Next year's Formula 1 line-up remains far from certain
Europe's carmakers have joined Formula One's civil war by backing F1's teams in their battle with the sport's governing body over rules and funding.
The European Automobile Manufacturers' Association (Acea) said in a statement that F1's "current governance system (by the FIA) cannot continue."
And it warned a breakaway series could be formed if the objectives of the F1 Teams Association (Fota) are not met.
Acea's stance is being viewed as an attack on FIA president Max Mosley.
The 69-year-old is expected to confirm later this month he will stand for re-election for what would be a fifth term in office.
But in the wake of his bitter battle with Fota over next season's regulations, the Briton's leadership is being questioned.
Acea said: "The FIA needs modernised and transparent governance and processes, including the revision of its constitution.
BBC commentator David Croft explains F1 teams situation
"Acea's members support the activities and objectives of Fota to establish stable governance, clear and transparent rules which are common to all competitors to achieve cost reductions... in order to deliver a sustainable, attractive sport.
"Unless these objectives are met, BMW, Ferrari, Mercedes, Renault and Toyota, along with the other teams, are determined to find an alternative way to practice this sport in a manner which provides clarity, certainty of rules and administration, and a fair allocation of revenues."
Acea's members include BMW, DAF Trucks, Daimler, Fiat, Ford of Europe, GM Europe, Jaguar Land Rover, MAN Nutzfahrzeuge, Porsche, PSA Peugeot Citroen, Renault, Scania, Toyota Motor Europe, Volvo and Volkswagen.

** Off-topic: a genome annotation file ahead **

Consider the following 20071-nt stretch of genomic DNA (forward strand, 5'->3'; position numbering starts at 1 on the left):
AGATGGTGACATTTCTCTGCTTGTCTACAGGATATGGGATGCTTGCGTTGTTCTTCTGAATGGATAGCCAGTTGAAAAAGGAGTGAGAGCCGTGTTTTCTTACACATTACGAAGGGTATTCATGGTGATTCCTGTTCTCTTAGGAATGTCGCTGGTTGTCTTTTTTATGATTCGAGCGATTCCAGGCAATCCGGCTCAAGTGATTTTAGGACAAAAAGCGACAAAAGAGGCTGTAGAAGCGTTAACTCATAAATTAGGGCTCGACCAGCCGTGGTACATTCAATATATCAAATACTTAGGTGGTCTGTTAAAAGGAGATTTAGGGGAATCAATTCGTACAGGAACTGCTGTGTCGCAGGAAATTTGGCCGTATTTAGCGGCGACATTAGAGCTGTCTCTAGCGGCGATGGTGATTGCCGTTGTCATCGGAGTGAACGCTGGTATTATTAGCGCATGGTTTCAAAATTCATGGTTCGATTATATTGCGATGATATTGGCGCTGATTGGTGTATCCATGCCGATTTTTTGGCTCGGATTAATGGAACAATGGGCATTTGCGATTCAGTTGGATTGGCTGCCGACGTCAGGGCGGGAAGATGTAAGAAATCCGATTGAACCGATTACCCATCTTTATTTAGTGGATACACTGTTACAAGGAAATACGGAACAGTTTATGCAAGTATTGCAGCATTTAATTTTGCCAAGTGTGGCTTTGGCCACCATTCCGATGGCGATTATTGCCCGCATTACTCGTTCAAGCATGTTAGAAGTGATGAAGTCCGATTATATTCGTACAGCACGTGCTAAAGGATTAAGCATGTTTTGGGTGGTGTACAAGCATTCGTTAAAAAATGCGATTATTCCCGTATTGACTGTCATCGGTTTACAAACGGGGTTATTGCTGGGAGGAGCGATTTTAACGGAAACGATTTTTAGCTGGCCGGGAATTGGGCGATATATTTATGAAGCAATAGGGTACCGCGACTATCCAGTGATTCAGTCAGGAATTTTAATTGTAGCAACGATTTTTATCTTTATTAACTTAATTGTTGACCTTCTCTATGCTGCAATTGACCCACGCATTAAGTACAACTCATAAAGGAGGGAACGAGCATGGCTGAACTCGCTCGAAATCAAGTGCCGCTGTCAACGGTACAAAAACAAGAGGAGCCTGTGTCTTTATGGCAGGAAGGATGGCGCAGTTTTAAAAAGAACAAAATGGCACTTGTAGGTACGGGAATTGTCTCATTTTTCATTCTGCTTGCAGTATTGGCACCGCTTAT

Its statement came on a day when the FIA provoked further controversy with the announcement of next year's line-up, most notably with Ferrari's inclusion against their wishes.
Ferrari have made it clear they have no desire to compete in next year's championship until, in their own words, "the condition of its entry are satisfied".
Red Bull Racing and Toro Rosso have also confirmed their loyalty to Fota, despite the FIA granting them an unconditional entry.
McLaren, Renault, Toyota, BMW Sauber and Brawn GP have been given an extra week's grace to submit their own unconditional entries, otherwise the FIA will return to the pool of potential new entrants.
Fota's main gripe concerns Mosley's governance, and the unilateral manner in which he announced a voluntary £40m budget cap for next season.
On Friday, it sought to bypass Mosley by calling on the World Motor Sport Council and the FIA Senate to intervene in the feud.
In a letter leaked to PA Sport, Fota said it "respectfully seeks the intervention of the World Council to facilitate solutions to the present situation."
It added: "In case this cannot be done, they (the teams) will reluctantly have to seek alternative solutions which protect themselves."
In their own statement, Fota have also threatened to lift the lid on their grievances against Mosley and the FIA.
It read: "Regrettably, Fota is being forced to outline in detail its objections to the new arbitrary FIA proposals.
"We will release details of our concerns in the near future which will constructively explain why the FIA's proposals are bad for the future of F1, the jobs of those employed within the motor-racing industry and the millions of loyal fans who are dismayed and confused at the internal bickering within our sport."
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